Mehring was initially reluctant, arguing that he was not cut out for running associations. He was also doubtful of the efficacy of artistic work during the intense period of class conflict that Germany was experiencing. But he eventually decided to accept the post.
Mehring’s tenure at the head of the Freie Volksbühne is often associated with his interest in recovering the revolutionary spirit of the combative period of German classical bourgeois literature. Yet he was also open to works by contemporary socialist writers, even though Bertolt Brecht’s blend of agit-prop and formal creativity would be another generation away, and suitable works were still scarce.
Mehring gave up his work at the Freie Volksbühne after conflicts with the Berlin police censorship over Gerhart Hauptmann’s dramatization of the 1844 Silesian weavers’ uprising, The Weavers. This demonstrated that his doubts about the potential of the theater to advance socialist aims in the existing German state were well founded.
The Revisionist Ambush
In September 1903, Mehring interrupted his journalistic work for the Leipziger Volkszeitung — three of whose other editors had just been arrested, a common occurrence at that time — to travel to Dresden for the SPD’s party congress. He had been tipped off that certain revisionist delegates were planning to launch a concerted attack on his credibility there.
In the months leading up to the Dresden congress, Mehring had been writing polemical articles criticizing the collusion of some revisionists with the maverick liberal journalist Maximilian Harden, who had been publishing their anonymous critiques of the direction of the SPD. Mehring, who had previously conducted his own journalistic feuds with Harden, published a number of articles attacking the collaboration of Social Democrats with hostile bourgeois periodicals or newspapers.
One of these revisionist writers, Heinrich Braun, organized what Mehring characterized as a veritable “ambush” at the Dresden congress. Braun dredged up material from the 1870s in a bid to discredit Mehring by pointing to his past attacks on the party in nonsocialist periodicals and other publications, long before Mehring had been a party member. The party congress was thus confronted with an organized campaign of character assassination against one of the SPD’s foremost radical left voices. Braun accused Mehring of an ideological “reign of terror,” which could be seen as a backhanded compliment to the power of Mehring’s pen.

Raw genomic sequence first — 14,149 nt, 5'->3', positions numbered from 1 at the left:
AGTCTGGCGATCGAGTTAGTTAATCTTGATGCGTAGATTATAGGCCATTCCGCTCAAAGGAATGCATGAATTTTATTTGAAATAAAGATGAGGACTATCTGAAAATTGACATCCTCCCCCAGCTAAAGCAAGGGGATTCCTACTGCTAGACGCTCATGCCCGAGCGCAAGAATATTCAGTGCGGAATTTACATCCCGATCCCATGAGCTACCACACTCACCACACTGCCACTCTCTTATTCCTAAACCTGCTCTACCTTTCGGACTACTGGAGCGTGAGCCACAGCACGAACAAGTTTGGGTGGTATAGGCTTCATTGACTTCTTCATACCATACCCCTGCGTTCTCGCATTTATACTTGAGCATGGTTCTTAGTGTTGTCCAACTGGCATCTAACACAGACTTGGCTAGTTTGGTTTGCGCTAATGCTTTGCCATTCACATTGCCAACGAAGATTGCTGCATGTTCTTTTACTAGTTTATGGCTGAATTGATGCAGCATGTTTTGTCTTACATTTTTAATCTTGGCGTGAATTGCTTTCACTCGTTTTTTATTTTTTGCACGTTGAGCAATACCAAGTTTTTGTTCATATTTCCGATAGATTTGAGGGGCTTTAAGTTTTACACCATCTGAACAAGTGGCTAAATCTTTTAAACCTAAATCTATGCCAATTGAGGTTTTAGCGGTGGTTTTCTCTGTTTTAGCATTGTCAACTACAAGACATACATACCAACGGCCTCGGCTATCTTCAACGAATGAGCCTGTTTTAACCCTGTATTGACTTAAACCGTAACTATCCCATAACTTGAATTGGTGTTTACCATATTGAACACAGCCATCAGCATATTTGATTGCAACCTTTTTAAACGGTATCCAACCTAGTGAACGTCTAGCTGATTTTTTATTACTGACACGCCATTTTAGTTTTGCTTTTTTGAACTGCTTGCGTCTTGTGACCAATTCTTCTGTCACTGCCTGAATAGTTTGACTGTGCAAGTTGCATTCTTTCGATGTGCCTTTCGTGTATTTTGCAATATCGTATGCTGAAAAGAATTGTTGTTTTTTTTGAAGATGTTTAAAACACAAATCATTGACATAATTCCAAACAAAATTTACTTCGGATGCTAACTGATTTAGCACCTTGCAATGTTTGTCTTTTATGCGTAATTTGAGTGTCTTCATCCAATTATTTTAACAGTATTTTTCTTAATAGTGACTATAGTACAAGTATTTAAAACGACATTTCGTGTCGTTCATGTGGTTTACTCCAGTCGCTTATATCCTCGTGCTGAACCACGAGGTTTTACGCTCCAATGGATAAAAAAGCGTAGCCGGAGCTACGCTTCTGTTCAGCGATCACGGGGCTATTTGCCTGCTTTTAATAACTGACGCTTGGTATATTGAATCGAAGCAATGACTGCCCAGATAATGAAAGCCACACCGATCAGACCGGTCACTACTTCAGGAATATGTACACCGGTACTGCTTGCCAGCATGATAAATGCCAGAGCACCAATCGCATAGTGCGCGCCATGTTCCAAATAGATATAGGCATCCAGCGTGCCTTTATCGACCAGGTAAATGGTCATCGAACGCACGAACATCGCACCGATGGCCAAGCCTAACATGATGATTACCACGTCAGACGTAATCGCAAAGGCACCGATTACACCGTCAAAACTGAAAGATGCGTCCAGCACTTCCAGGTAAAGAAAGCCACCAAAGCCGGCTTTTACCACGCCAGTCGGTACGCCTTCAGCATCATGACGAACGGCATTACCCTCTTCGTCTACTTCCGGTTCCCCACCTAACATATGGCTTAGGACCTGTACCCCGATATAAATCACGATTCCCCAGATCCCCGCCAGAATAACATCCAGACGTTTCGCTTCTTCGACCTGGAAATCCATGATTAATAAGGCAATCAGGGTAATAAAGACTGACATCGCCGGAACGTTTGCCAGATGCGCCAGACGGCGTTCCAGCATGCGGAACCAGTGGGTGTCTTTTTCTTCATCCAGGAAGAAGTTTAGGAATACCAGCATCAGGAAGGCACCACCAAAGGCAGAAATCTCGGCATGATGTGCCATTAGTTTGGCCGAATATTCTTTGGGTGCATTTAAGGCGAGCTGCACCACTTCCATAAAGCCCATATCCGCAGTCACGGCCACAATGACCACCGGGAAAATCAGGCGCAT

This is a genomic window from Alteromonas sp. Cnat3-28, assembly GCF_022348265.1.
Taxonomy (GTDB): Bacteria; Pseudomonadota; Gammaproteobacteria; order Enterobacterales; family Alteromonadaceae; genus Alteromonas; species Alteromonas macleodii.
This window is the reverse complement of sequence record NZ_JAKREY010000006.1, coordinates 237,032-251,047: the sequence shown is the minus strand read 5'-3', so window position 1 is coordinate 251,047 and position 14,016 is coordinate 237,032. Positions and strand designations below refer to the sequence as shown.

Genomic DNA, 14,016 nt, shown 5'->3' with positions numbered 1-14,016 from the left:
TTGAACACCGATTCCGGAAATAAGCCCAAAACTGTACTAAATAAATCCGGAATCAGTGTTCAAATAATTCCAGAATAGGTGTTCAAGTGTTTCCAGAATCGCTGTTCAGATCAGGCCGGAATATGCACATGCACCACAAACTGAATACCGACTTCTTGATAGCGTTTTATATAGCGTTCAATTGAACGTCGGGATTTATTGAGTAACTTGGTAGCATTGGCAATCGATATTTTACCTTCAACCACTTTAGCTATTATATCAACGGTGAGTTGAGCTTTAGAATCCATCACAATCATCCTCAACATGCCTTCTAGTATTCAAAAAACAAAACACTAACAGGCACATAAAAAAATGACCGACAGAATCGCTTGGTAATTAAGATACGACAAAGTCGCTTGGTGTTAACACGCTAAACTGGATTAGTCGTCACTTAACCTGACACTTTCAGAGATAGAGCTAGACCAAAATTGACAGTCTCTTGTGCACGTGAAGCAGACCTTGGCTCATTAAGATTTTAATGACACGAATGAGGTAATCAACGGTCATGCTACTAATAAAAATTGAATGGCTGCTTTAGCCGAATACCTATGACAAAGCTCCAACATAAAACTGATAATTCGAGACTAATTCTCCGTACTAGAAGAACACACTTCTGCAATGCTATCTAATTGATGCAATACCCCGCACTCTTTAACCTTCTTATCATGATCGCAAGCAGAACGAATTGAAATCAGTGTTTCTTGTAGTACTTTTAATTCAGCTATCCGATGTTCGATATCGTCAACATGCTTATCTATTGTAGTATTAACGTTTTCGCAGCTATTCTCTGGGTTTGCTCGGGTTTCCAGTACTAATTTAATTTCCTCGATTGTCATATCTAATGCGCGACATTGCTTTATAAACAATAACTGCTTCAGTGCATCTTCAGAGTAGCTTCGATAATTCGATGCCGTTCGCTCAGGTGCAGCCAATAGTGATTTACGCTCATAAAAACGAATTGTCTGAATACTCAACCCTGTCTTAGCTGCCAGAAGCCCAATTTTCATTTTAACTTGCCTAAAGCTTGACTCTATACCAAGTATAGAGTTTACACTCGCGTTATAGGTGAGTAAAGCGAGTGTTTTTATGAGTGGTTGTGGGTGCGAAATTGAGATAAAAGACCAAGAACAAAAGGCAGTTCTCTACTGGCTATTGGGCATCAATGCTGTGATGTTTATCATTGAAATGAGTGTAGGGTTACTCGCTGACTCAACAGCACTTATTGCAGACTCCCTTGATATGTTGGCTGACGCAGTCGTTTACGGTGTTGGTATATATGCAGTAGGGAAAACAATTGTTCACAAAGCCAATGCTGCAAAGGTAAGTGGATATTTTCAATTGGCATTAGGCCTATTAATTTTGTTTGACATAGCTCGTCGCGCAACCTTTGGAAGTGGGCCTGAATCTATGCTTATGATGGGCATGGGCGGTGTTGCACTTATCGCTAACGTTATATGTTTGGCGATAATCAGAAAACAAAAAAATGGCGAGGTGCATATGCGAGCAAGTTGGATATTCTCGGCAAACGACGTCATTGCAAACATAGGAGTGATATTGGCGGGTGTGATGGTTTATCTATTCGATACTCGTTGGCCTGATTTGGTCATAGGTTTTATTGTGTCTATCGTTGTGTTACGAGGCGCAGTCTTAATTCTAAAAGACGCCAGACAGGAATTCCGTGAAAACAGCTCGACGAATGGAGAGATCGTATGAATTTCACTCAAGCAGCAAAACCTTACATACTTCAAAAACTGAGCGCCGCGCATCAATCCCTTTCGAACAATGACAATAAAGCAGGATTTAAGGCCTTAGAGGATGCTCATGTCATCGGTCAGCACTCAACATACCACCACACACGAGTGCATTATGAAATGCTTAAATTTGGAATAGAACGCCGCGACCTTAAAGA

Historians often characterize the Dresden congress of 1903 as the climax of the party’s “revisionist debate.” Much of it took the form of a “Mehring debate,” with Mehring’s character and biography becoming a proxy for the broader debate about the attempts of the party’s right wing to “revise” its Marxist program.
Bebel had had his own differences with Mehring — and would have more disagreements with him in the years to come over their respective readings of the party’s history. The SPD leader described Mehring as a “psychological riddle,” noting that his combative personality made him sometimes his own worst enemy.
On this occasion, however, Bebel threw his enormous authority into the debate on the side of Mehring and against the revisionists. In a long and powerful speech, Bebel declared himself the “mortal enemy of this bourgeois society” and rejected revisionist efforts at accommodating the party to collaboration with its political opponents. The result was a resounding defeat for the revisionists, although the right-wing tendency managed to extend its influence in the party’s leadership over the following years.
Mehring as Historian
By this time, Mehring was already established as the leading historian of the party. In 1897–98, his history of German Social Democracy until the Erfurt Program of 1891 appeared. Its second, revised edition appeared in four volumes in 1903–04.